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deemery
Fireman

Premium Member


Posted - 05/07/2017 :  11:44:37 AM  Show Profile  Reply with Quote
We're just wrapping up a major kitchen renovation (refinishing wood floors starting tomorrow.) I feel your pain...

dave


Modeling 1890s (because the voices in my head told me to)

Country: USA | Posts: 7948 Go to Top of Page

railman28
Fireman



Posted - 05/07/2017 :  11:45:35 AM  Show Profile  Reply with Quote
My condolences for your flood. I hate when reality interferes with fantasy and stops the fun.

It's only make-believe

Country: USA | Posts: 5326 Go to Top of Page

TRAINS1941
Engineer

Premium Member


Posted - 05/07/2017 :  12:32:13 PM  Show Profile  Reply with Quote
Kris sorry to hear of the flood.

Hope you get things back to normal quickly.

The updates look fantastic as usual.


Jerry

"And in the end, itís not the years in your life that count. It's the life in your years." A. Lincoln

Country: USA | Posts: 11833 Go to Top of Page

Ensign
Fireman

Posted - 05/07/2017 :  1:00:58 PM  Show Profile  Reply with Quote
Kris, sorry to read about your mishap with your dishwasher.
On the upside, your bridge and colouring of it looks excellent.
As always keep up the great work that you do!

Greg Shinnie



Country: Canada | Posts: 8437 Go to Top of Page

Ray Dunakin
Fireman



Posted - 06/09/2017 :  01:35:19 AM  Show Profile  Visit Ray Dunakin's Homepage  Reply with Quote
Sorry to hear about the dishwasher disaster. I hope things get back to normal quickly.


Country: USA | Posts: 3235 Go to Top of Page

hon3_rr
Fireman

Premium Member


Posted - 06/09/2017 :  11:33:07 AM  Show Profile  Reply with Quote
Thanks all for the best wishes. I'm just going to say that I still don't have a kitchen or laundry room floors, and that Murphy has now overstayed the visit.

Since this thread got bumped, I'll bring folks up to speed on my modeling.

-- I'm in the process of trying to make some innovative techniques for the simulation/coloring of rust and stain weathering streaking effects, primarily for application to plastic/styrene model projects. The military modeling weathering products tend to be enamel with acrylic washes applied over the enamel base. They also tend to use Mineral Spirits/Turpentine or a diluted acrylic binder to fix dry pigments. I'm trying to make modifications to the techniques which will provide easier/quicker application and stand up to the model handling present in our hobby.

-- I've been using a acrylic wash fixer and dry pigments/pastel powders for coloring of styrene and diorama ground color.

-- In an effort to bring increased metal coloring and metal effects on styrene, I've been playing with encaustic mediums. The military modeling tribe have used this methodology for metal simulations for some time, and there are weathering products available. I'm trying to figure out how to adopt the medium for use on models which get handled, like rolling stock.

--I've presented two clinics to area NMRA divisions and I'm modifying the Balsa Foam carving and coloring clinics for presentation at the Narrow Gauge convention in Denver. I'm on tap for four clinic sessions, so I'm trying to make the hands-on clinics work for groups of 20 folks.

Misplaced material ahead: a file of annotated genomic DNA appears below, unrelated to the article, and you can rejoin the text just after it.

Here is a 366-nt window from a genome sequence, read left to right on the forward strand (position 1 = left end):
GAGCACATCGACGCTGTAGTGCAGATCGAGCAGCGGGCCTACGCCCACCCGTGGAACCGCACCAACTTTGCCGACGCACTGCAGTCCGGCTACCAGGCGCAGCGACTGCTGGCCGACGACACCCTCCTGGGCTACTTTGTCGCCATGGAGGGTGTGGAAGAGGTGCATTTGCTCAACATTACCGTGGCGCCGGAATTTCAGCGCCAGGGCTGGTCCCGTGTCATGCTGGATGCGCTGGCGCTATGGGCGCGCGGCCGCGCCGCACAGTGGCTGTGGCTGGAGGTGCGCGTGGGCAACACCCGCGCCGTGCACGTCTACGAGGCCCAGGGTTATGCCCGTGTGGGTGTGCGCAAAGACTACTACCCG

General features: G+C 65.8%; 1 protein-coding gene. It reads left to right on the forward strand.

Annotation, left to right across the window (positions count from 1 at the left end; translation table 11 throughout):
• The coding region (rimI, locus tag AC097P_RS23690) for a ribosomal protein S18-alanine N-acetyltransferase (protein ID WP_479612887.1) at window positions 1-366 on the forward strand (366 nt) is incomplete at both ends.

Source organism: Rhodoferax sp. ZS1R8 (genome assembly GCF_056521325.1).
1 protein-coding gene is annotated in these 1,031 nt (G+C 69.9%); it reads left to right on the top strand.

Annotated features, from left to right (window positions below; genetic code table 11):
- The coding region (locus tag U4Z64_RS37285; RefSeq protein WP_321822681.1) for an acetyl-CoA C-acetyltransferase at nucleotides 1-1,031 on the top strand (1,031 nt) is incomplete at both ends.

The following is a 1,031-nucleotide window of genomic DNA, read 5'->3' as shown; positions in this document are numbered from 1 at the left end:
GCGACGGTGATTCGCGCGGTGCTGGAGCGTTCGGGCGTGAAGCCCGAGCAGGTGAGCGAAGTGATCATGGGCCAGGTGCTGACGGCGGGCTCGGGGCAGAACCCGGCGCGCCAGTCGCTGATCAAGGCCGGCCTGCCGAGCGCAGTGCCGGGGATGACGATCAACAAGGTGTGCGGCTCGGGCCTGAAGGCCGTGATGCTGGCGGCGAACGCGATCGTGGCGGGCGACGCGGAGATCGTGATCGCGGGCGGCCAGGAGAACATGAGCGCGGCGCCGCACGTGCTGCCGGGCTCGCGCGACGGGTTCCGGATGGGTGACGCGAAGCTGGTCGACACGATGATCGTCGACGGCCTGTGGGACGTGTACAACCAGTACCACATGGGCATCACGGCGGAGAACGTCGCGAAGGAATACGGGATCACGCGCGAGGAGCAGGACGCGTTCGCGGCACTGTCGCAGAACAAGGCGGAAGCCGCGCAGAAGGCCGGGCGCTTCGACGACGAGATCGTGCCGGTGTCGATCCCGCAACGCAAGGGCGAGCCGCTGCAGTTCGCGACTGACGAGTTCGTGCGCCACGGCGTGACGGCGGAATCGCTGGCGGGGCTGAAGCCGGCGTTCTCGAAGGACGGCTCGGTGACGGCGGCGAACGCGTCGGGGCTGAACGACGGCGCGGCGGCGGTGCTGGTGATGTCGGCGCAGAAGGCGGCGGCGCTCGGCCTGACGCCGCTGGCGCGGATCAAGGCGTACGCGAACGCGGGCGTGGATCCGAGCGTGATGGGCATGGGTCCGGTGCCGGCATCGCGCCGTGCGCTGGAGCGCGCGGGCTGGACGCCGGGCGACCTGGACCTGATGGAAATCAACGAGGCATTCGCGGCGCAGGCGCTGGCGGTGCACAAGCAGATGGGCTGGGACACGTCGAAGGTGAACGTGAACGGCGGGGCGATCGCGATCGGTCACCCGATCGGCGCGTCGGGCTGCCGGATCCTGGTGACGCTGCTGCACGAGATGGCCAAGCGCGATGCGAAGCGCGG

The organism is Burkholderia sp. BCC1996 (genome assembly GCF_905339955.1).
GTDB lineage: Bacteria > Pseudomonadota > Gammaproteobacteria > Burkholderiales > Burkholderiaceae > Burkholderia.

-- I also need to create a 49 square inch piece of scenery to cover a hole in one of the end loops for the slim-rails modules for display at the Narrow Gauge convention. Still in the planning stages...

-- Been doing a bit of ad hoc modeling on the mill and bridge, but I have to increase the focus in these projects. Again, I'm documenting in the background but need to present in this thread. The presentation takes more time than the actual modeling.

Anyway, I'm really hoping to have a few more New techniques to share soon.


-- KP --
Life is to short to build all of the models I want to.

Edited by - hon3_rr on 06/09/2017 11:36:33 AM

Country: USA | Posts: 7212 Go to Top of Page

TRAINS1941
Engineer

Premium Member


Posted - 06/09/2017 :  8:41:08 PM  Show Profile  Reply with Quote
Kris thanks for the update.

Thought maybe you fell down the mine shaft!!


Jerry

"And in the end, itís not the years in your life that count. It's the life in your years." A. Lincoln

Country: USA | Posts: 11833 Go to Top of Page

hon3_rr
Fireman

Premium Member


Posted - 10/03/2017 :  1:48:03 PM  Show Profile  Reply with Quote
Not a lot of pictures to post now, but I'm redoing the construction of the bridge stringers and tie deck. I didn't follow the construction instructions and attached the ties to both the inside and outside stringers thinking that I could modify the construction later. Isn't going to work, thus the redo. I will use the existing deck at a later time for a open deck bridge.

For the replacement bridge, I'm using the same weathering and coloring techniques described earlier.

I also updated the reference section at the beginning of the thread with a bridge reference which may be of value to some modelers in all scales. http://kettlevalleymodelrailway.blogspot.com/2016/01/bridge-details.html

Also, NMRA members need to reference the bridge construction specification sheet on the NMRA site. Lots of good info.


-- KP --
Life is to short to build all of the models I want to.

Edited by - hon3_rr on 10/03/2017 1:49:27 PM

Country: USA | Posts: 7212 Go to Top of Page

hon3_rr
Fireman

Premium Member


Posted - 10/03/2017 :  2:49:12 PM  Show Profile  Reply with Quote
As I didn't have any 7x9x16 pine ties available (Kappler KP00SS16-HO ties http://kapplerusa.com/y2k/p-ho-ties.htm ) I used HO 8x8 strips cut to length for my ties.

-- KP --
Life is to short to build all of the models I want to.

Country: USA | Posts: 7212 Go to Top of Page

hon3_rr
Fireman

Premium Member


Posted - 12/13/2017 :  2:44:22 PM  Show Profile  Reply with Quote